The Maritime History of the Great Lakes
Commodore Perry (Steamboat), 21 Mar 1835

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COMMODORE PERRY. - This large and beautiful steamboat, came into port on the 21st instant, and is now at the foot of Louisiana Avenue, where she will soon receive the remainder of her machinery, and be prepared to place herself on the list, in rivalry with the other floating palaces of the lake. The PERRY is every way worthy of the name she bears, in strength and beauty, and will be no small addition to the steamboat accommodation of Lake Erie. We have examined every part of this boat, and are of the opinion, that the arrangements throughout are superior to any other boat now on Lake Erie. The state rooms and ladies cabin are admirably situated for the convenience and comfort of their inmates, and will constitute an additional inducement to travel in this boat, to those (fold in paper) boat now afloat.
      In addition to the ordinary state rooms and cabins, there are large state rooms, where whole families may be accommodated without being disturbed or annoyed by other passengers, and far better calculated to promote the comfort of families in crossing the lake, than any arrangement we have seen elsewhere. Before the boat leaves our port for Buffalo, we shall attempt a description of her internal structure and furniture.
      The above is from the Miami Of The Lake, of the 24th ult. Messrs. Joy & Webster are agents for the PERRY, at this city.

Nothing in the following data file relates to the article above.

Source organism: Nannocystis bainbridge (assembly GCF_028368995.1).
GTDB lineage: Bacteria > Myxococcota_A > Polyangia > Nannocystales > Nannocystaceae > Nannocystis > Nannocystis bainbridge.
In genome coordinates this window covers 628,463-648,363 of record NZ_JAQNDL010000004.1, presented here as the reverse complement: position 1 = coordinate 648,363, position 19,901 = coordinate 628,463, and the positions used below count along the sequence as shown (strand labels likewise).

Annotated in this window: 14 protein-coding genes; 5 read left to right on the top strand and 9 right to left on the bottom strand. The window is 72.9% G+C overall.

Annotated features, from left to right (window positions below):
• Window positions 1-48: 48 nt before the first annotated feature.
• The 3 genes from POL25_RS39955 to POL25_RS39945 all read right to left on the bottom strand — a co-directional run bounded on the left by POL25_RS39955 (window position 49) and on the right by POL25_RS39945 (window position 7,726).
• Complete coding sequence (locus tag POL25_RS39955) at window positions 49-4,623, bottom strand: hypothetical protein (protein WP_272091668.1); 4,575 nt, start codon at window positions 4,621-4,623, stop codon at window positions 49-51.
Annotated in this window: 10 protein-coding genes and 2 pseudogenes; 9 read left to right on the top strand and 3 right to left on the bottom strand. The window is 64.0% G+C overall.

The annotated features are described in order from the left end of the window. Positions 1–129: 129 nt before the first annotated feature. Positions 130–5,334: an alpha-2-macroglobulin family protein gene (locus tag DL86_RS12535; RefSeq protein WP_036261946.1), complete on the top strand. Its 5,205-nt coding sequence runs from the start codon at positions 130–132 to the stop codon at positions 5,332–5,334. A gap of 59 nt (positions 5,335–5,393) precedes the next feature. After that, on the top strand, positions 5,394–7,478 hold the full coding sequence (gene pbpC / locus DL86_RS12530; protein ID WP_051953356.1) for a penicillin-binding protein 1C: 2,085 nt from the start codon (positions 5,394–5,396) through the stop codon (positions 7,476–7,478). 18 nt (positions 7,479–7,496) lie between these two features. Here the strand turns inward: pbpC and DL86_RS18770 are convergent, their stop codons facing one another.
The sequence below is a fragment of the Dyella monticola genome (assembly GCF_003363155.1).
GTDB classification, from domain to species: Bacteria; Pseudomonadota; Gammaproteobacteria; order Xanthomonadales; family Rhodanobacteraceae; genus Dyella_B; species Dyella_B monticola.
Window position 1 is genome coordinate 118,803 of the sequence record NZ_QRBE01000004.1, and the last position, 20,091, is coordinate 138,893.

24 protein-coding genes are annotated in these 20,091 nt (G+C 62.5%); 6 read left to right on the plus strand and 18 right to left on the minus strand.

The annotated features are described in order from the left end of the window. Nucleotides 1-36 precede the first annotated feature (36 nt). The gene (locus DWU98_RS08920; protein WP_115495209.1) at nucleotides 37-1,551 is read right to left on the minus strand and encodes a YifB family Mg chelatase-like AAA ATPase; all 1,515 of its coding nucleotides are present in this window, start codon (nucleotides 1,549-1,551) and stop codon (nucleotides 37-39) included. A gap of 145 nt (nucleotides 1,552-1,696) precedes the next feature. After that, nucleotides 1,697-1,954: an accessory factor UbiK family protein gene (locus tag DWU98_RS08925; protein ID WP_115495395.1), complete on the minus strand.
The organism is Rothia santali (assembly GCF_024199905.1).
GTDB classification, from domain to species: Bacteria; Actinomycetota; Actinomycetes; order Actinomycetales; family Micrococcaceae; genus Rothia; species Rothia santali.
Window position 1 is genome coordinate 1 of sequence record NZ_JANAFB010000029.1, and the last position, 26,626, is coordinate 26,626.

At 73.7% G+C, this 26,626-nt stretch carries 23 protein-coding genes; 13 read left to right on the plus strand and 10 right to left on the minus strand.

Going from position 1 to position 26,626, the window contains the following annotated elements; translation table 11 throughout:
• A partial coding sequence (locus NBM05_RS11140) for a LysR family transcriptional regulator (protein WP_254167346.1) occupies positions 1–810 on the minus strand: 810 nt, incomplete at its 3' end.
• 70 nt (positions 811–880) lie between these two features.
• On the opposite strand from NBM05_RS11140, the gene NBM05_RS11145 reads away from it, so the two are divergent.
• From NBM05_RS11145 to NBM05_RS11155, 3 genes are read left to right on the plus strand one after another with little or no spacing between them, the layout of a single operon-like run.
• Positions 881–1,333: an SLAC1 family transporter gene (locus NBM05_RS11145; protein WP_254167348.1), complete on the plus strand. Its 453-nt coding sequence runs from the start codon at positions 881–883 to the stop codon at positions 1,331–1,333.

Buffalo Commercial Advertiser
      April 6, 1835

      . . . . .

      THE COMMODORE PERRY. - A new steamboat bearing the proud title which has shed such luster upon the name of Erie, came into our port yesterday in gallant style. Through the politeness of Capt. Wilkeson, her commander, we were favored with an inspection of her throughout. She was built at Perrysburg, O., by Capt. Aug. Jones, for John Hollister & Co. of Perrysburg, Joy & Webster, of this city and Capt. Wilkeson - joiner work done by Mr. J.P. Johnson. Her burden is 359 tons, length of deck 150 feet, extreme width 48; engine 180 horse power.
      The PERRY has been fitted out in a style combining elegance and utility; and in model and finish does credit to the skill of her western artisans, her cabin are lofty and spacious, richly and tastefully furnished. The one appropriated to the Ladies, has 12 berths, with 5 staterooms attached, containing 2 berths each, together with [obscure] The Gentlemen's cabin has 31 [?] berths. There is an improvement in the model [obscure] passengers [fold] the men and women passengers are provided with seperate cabins - the one for the former being below, containing 28 large berths; that for the latter on deck with 18 berths.
      A naval piece carved by Werden of this city, for the PERRY, has been fitted to her tafferel, and forms a most appropriate adornment. A representation of Perry's Battle, is painted on the space above the stern windows, producing, in connection with the carved design above the happiest effect.
      Buffalo Commercial Advertiser
      Saturday, May 30, 1835 p.2, c.3

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new steamboat
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William R. McNeil
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Maritime History of the Great Lakes
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Commodore Perry (Steamboat), 21 Mar 1835